Black Male Student Leaders in Predominantly White Universities: Stories of Power, Preservation, and Persistence

By Hotchkins, Bryan K.; Dancy, T. Elon | The Western Journal of Black Studies, Spring 2015 | Go to article overview

Black Male Student Leaders in Predominantly White Universities: Stories of Power, Preservation, and Persistence


Hotchkins, Bryan K., Dancy, T. Elon, The Western Journal of Black Studies


The subject of Black male collegiate persistence has been broached by a variety of scholars and ranges from achieving belongingness while overcoming a dissimilar dominant culture (Dancy, 2012; Hurd, 2000; Hurtado & Carter, 1997; Strayhorn, 2012), to denial of welcoming academic environments (Fleming, 1984), adjusting to toxic campus climates (Smith, Allen & Danley, 2007) and prevailing over 'onlyness' (Harper, 2013) experienced while attending predominantly white institutional (PWI) environments. Literature has loosely framed African American male persistence as the ability to successfully transition into a new collegiate environment and overcome a variety of academic, systemic and racial impediments (Cuyjet, 1997; Locks, Bowman, Hurtado, & Oseguera, 2006; Tinto, 2003). In part, we submit that employing persistence strategies increases the likelihood of Black males not only overcoming systemic, racial and academic hindrances, but also contributes to these Black males completing college. To this end, the organizations Black males join, and choose to affiliate with play an increasingly major role in determining how they persist (Harper & Hurtado, 2007; Hotchkins, 2014) based on leadership choices they make. Further, these experiences become teachable moments in which non-cognitive skills (e.g., persistence strategies, communicative abilities) are developed but in racialized ways (Dancy, 2014).

The findings of this particular study frame the usage of persistence strategies (e.g. tactical engagements with White peers dedicated to achieving positive Black student outcomes), as enacted by participants, as ways to respond to the affects of cumulative racialized stressors like racial battle fatigue (Smith, Hung & Franklin, 2011) and racial microaggressions (Sue et al., 2007). This narrative inquiry study uses personal experiences as a method of ethnographic research among Black male student leaders. Specifically, the collegiate life stories of four African American males experiencing racial battle fatigue, while leading in predominantly White organizations, and their persistence strategies are described and analyzed. By utilizing a three-dimensional narrative inquiry to re-story field texts, participant's narratives are presented to make sense of life as an organizational leader who experiences racial stressors, yet persists.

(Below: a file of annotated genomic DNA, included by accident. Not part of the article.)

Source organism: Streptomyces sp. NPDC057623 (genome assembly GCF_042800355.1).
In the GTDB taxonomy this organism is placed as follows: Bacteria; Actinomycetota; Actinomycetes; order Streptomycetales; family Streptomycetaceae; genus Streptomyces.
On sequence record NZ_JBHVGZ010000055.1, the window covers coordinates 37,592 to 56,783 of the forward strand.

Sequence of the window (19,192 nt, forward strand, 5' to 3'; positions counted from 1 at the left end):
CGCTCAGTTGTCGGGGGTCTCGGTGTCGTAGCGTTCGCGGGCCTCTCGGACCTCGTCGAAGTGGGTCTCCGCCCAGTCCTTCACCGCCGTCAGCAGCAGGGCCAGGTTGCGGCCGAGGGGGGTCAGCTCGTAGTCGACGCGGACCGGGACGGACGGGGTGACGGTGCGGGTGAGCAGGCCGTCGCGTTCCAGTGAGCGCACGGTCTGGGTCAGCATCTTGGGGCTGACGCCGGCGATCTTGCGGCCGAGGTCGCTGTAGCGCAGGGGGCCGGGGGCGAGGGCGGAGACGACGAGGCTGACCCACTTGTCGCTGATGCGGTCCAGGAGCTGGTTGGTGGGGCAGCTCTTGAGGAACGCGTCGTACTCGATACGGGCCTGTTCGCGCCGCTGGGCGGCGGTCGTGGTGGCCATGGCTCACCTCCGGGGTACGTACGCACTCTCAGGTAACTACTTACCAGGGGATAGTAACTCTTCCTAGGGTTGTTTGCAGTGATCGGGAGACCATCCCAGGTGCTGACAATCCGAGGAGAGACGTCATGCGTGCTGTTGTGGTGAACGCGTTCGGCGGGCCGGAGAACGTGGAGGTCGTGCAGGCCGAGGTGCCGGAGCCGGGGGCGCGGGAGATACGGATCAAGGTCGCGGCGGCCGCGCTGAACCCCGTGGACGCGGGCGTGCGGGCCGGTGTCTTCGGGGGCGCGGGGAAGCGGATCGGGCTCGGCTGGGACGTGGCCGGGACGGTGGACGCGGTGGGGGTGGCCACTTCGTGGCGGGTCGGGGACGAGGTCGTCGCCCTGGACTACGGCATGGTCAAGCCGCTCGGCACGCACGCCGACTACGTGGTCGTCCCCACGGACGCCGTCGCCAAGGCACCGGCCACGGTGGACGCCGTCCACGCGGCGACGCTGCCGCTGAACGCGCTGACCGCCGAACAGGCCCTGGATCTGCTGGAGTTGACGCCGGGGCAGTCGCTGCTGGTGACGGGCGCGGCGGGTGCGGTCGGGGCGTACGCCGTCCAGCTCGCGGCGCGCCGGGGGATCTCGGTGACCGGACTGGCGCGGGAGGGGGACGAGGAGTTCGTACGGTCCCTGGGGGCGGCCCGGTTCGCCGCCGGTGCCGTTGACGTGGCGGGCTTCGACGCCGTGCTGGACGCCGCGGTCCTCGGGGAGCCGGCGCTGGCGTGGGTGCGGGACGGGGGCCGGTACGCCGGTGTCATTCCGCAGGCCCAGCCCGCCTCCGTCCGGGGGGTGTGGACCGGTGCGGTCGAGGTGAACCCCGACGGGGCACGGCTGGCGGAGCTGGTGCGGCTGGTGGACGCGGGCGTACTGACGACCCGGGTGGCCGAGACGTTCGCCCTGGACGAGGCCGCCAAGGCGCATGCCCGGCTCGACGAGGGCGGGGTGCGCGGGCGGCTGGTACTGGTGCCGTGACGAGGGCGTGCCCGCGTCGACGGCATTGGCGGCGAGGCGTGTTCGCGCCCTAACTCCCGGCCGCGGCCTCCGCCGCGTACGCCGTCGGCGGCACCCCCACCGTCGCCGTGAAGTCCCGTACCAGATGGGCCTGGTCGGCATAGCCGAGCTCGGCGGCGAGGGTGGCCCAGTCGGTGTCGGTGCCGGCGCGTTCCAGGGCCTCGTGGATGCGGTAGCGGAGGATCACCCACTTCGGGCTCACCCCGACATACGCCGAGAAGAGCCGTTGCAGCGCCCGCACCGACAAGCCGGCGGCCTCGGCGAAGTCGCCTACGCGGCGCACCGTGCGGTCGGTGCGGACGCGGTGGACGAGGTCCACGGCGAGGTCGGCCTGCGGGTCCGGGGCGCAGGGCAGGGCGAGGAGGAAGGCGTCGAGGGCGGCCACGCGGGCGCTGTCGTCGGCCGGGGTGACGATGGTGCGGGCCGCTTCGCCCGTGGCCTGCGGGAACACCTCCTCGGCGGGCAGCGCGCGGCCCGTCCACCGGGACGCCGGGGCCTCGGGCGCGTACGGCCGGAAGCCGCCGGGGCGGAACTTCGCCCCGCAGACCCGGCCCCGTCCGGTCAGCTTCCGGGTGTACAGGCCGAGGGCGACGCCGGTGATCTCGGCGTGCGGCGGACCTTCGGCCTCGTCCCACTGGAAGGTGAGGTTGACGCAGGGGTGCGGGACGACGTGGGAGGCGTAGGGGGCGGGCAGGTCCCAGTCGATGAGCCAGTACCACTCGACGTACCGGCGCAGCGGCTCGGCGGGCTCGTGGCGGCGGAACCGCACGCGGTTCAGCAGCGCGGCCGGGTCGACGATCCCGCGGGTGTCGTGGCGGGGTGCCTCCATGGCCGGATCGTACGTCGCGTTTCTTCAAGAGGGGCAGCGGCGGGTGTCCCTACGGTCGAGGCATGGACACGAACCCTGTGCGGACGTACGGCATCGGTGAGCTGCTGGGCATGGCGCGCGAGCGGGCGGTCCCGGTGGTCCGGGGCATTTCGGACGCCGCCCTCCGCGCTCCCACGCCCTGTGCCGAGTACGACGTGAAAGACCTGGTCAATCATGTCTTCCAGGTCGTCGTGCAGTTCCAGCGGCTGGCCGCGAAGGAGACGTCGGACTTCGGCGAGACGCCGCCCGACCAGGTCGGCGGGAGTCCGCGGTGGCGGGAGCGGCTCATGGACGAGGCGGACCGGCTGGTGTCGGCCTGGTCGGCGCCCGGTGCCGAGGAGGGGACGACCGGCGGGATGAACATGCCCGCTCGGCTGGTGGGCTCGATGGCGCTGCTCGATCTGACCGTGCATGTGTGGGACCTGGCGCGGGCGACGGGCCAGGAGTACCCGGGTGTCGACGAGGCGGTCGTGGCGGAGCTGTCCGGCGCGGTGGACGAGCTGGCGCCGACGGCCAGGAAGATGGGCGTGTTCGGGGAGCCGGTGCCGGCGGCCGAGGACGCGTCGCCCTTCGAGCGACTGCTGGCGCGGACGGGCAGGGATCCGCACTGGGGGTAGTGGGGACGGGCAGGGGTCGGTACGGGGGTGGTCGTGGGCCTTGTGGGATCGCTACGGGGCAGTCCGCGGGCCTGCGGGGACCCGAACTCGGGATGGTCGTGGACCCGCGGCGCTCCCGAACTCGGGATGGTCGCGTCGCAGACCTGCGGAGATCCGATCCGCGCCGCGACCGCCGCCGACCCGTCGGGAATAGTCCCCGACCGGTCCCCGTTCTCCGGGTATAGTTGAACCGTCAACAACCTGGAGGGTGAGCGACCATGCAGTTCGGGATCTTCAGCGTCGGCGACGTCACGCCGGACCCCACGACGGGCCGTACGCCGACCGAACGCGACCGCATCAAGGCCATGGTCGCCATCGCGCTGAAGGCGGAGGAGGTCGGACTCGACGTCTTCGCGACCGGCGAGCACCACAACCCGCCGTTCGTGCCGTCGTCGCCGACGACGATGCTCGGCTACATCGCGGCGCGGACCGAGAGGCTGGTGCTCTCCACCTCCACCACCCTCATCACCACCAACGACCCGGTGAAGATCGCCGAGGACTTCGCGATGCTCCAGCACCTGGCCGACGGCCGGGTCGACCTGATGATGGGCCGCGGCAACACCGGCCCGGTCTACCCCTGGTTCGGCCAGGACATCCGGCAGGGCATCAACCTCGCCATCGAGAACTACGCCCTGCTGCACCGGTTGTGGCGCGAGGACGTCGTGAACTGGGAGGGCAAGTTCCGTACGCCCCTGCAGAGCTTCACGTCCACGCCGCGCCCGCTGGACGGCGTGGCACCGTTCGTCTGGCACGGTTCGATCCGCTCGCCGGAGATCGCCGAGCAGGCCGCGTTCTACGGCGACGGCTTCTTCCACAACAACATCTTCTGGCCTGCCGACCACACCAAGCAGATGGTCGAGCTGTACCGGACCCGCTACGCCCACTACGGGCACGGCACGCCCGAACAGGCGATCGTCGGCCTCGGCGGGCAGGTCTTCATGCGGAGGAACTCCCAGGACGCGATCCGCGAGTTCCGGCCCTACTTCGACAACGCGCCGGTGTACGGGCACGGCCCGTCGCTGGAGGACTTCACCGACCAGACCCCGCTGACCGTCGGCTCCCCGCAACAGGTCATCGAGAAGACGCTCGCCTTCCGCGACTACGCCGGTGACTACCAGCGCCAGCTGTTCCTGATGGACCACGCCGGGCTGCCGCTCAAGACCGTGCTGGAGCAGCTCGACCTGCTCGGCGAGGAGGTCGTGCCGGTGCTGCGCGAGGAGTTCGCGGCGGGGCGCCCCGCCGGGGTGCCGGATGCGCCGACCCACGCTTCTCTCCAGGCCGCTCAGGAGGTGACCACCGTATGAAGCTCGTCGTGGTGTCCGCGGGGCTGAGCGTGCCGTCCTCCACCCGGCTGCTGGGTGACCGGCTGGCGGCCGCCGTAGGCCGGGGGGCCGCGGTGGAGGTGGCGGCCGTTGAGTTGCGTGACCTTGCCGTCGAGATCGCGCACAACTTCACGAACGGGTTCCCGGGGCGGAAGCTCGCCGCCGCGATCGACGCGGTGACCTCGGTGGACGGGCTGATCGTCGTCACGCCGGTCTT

Life as a Leader in Progress

Oscar J. Martin celebrated his reelection to the position of President for the Public Relations Student Society of America (PRSSA), at Utopia University, during the gathering of data for this research in the fall of 2012. Oscar's "White colleagues," in his words, were "in need of cultural policing" despite being active in the marketing, promoting, and supporting of his second presidential bid for PRSSA. Oscar's leadership preparation, and racial socialization began at home years before arriving at Utopia University. He was the first person in his family to attend college. His aspirations of becoming a social media mogul were informed by the creation and success of business entities like Facebook, Twitter, and Vine. As a frequent user of various social media platforms for personal, social, and organizational leadership purposes, Oscar said he understands the value of being "easily connected to people with overlapping interests, concerns, and drive because accessibility is important for any leader who can be followed in both the real and virtual world." During Oscar's sophomore year he decided to become more involved on campus, because he felt isolated socially and culturally, and decided to join the historically Black Alpha Phi Alpha Fraternity, Inc. to find a sense of cultural congruency.

As a first-generation, junior communications major, Oscar often finds himself involved in both social and professional leadership positions. When asked how he defines leadership, he offered the following: "the act --leadership is the act of, uh, leading in a literal and positive manner and also sacrificing things to get better things accomplished. …

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